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Panel of MicroRNAs Differentiates Uncomplicated and Severe Malaria in Children

By LabMedica International staff writers
Posted on 25 Jan 2021
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Image: Blood smear from a P. falciparum culture: several red blood cells have ring stages inside them while close to the center is a schizont and on the left a trophozoite (Photo courtesy of Wikimedia Commons)
Image: Blood smear from a P. falciparum culture: several red blood cells have ring stages inside them while close to the center is a schizont and on the left a trophozoite (Photo courtesy of Wikimedia Commons)
MicroRNAs (miRNAs), which are rapidly released from damaged tissues into the host fluids, constitute a promising biomarker for the prognosis of severe malaria.

MiRNAs comprise a class of about 20 nucleotides-long RNA fragments that block gene expression by attaching to molecules of messenger RNA in a fashion that prevents them from transmitting the protein synthesizing instructions they had received from the DNA. With their capacity to fine-tune protein expression via sequence-specific interactions, miRNAs help regulate cell maintenance and differentiation. In addition to miRNAs playing an essential role in tumor development, dysregulation of certain miRNAs has been associated with many different diseases, such as dementia and cardiovascular conditions.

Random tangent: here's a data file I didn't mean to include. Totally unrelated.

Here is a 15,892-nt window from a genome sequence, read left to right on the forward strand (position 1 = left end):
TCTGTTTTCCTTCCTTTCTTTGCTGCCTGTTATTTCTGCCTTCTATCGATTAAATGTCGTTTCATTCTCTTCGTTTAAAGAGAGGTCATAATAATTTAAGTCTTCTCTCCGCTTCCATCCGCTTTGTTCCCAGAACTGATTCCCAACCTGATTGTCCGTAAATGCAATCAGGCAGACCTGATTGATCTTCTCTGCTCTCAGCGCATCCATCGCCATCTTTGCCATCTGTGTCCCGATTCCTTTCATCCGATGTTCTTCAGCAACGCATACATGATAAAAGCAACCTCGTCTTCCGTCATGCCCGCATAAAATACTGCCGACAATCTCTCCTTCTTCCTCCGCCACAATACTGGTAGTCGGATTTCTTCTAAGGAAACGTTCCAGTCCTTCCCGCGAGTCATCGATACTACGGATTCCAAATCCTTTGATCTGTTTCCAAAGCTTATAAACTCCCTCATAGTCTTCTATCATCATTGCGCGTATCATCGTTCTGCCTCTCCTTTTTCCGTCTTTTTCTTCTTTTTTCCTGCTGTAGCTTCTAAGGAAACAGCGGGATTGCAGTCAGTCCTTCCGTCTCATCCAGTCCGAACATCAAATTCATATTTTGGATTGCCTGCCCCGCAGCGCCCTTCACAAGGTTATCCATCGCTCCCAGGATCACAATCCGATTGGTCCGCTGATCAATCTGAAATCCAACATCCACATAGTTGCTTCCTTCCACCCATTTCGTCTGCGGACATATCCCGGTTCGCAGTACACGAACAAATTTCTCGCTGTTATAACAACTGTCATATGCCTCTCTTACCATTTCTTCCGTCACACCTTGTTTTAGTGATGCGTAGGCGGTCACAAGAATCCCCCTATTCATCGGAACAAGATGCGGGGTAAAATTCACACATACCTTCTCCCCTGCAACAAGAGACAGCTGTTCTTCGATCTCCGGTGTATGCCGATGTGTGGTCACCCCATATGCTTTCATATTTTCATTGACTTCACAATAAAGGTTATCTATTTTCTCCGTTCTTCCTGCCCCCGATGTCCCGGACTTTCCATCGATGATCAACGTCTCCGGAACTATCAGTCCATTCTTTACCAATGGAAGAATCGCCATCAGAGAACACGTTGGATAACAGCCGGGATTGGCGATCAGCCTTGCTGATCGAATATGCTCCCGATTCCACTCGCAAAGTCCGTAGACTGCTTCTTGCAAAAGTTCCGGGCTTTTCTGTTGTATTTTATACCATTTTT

Investigators at the Barcelona Institute for Global Health (Spain) postulated that miRNA levels in plasma would be expressed differentially among children with severe and uncomplicated malaria due to parasite sequestration in vital organs of severely ill children. A characteristic of severe malaria is the sequestration of Plasmodium falciparum infected red blood cells in vital organs such as the lungs, kidneys, or brain. Resulting organ damage triggers the release of miRNAs into body fluids, including the blood.

To prove their hypothesis, the investigators used advanced sequencing techniques to identify miRNAs released by human brain endothelial cells growing in culture when the cultures were exposed to red blood cells infected by P. falciparum. They then applied next-generation sequencing to evaluate the differential expression of these miRNAs in severe malaria (SM) and in uncomplicated malaria (UM) in children living in Mozambique.

Results revealed that six miRNAs were associated with in vitro P. falciparum cytoadhesion, severity in children, and P. falciparum biomass. The six miRNAs were found to be elevated in children with severe malaria. One of the miRNAs was positively related to the amount of a parasite-derived protein HRP2 (histidine rich protein 2). Previous studies had found that the concentration of HRP2 could be used to quantify growth of the parasite in vitro and to define severe malaria in patients.

"We hypothesized that miRNA levels in plasma would be differently expressed in children with severe and uncomplicated malaria, due to parasite sequestration in vital organs," said senior author Dr. Alfredo Mayor, an associate research professor at the Barcelona Institute for Global Health."Our results indicate that the different pathological events in severe and uncomplicated malaria lead to differential expression of miRNAs in plasma. These miRNAs could be used as prognostic biomarkers of disease, but we need larger studies to validate this."

The malaria microRNA study was published in the February 2021 online edition of the journal Emerging Infectious Diseases.

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Barcelona Institute for Global Health

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